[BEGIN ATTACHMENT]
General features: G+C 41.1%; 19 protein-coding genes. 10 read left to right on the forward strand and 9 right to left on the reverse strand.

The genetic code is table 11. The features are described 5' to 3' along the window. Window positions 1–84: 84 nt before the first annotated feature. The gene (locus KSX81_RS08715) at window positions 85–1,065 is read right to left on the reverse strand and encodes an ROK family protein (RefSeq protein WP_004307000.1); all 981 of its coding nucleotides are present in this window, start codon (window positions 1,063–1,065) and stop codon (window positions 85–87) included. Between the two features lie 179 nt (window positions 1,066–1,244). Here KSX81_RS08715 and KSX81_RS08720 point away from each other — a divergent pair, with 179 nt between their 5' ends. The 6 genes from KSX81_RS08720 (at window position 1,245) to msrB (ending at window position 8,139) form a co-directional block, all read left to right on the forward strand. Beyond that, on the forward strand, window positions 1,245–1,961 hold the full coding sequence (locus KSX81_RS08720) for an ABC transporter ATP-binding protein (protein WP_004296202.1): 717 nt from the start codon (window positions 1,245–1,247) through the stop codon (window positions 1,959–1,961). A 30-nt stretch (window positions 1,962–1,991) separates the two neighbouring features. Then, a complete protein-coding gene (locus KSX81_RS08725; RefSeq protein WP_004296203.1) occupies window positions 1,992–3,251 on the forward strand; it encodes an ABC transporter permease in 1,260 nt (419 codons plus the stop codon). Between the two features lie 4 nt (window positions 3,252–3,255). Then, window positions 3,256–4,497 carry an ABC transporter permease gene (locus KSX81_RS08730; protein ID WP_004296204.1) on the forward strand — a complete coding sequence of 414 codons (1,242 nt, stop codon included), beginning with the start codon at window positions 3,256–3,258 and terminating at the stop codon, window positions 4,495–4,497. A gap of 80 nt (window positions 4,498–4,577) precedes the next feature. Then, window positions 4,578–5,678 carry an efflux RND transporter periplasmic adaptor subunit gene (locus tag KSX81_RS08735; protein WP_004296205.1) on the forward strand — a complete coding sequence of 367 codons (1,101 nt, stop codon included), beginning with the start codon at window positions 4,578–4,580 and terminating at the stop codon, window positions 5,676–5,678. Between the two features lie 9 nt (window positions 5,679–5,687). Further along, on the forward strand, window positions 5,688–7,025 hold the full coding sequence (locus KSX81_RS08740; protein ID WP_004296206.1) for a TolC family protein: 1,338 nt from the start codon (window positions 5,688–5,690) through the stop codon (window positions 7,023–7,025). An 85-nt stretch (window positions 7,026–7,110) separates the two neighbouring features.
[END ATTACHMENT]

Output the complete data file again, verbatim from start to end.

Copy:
General features: G+C 41.1%; 19 protein-coding genes. 10 read left to right on the forward strand and 9 right to left on the reverse strand.

The genetic code is table 11. The features are described 5' to 3' along the window. Window positions 1–84: 84 nt before the first annotated feature. The gene (locus KSX81_RS08715) at window positions 85–1,065 is read right to left on the reverse strand and encodes an ROK family protein (RefSeq protein WP_004307000.1); all 981 of its coding nucleotides are present in this window, start codon (window positions 1,063–1,065) and stop codon (window positions 85–87) included. Between the two features lie 179 nt (window positions 1,066–1,244). Here KSX81_RS08715 and KSX81_RS08720 point away from each other — a divergent pair, with 179 nt between their 5' ends. The 6 genes from KSX81_RS08720 (at window position 1,245) to msrB (ending at window position 8,139) form a co-directional block, all read left to right on the forward strand. Beyond that, on the forward strand, window positions 1,245–1,961 hold the full coding sequence (locus KSX81_RS08720) for an ABC transporter ATP-binding protein (protein WP_004296202.1): 717 nt from the start codon (window positions 1,245–1,247) through the stop codon (window positions 1,959–1,961). A 30-nt stretch (window positions 1,962–1,991) separates the two neighbouring features. Then, a complete protein-coding gene (locus KSX81_RS08725; RefSeq protein WP_004296203.1) occupies window positions 1,992–3,251 on the forward strand; it encodes an ABC transporter permease in 1,260 nt (419 codons plus the stop codon). Between the two features lie 4 nt (window positions 3,252–3,255). Then, window positions 3,256–4,497 carry an ABC transporter permease gene (locus KSX81_RS08730; protein ID WP_004296204.1) on the forward strand — a complete coding sequence of 414 codons (1,242 nt, stop codon included), beginning with the start codon at window positions 3,256–3,258 and terminating at the stop codon, window positions 4,495–4,497. A gap of 80 nt (window positions 4,498–4,577) precedes the next feature. Then, window positions 4,578–5,678 carry an efflux RND transporter periplasmic adaptor subunit gene (locus tag KSX81_RS08735; protein WP_004296205.1) on the forward strand — a complete coding sequence of 367 codons (1,101 nt, stop codon included), beginning with the start codon at window positions 4,578–4,580 and terminating at the stop codon, window positions 5,676–5,678. Between the two features lie 9 nt (window positions 5,679–5,687). Further along, on the forward strand, window positions 5,688–7,025 hold the full coding sequence (locus KSX81_RS08740; protein ID WP_004296206.1) for a TolC family protein: 1,338 nt from the start codon (window positions 5,688–5,690) through the stop codon (window positions 7,023–7,025). An 85-nt stretch (window positions 7,026–7,110) separates the two neighbouring features.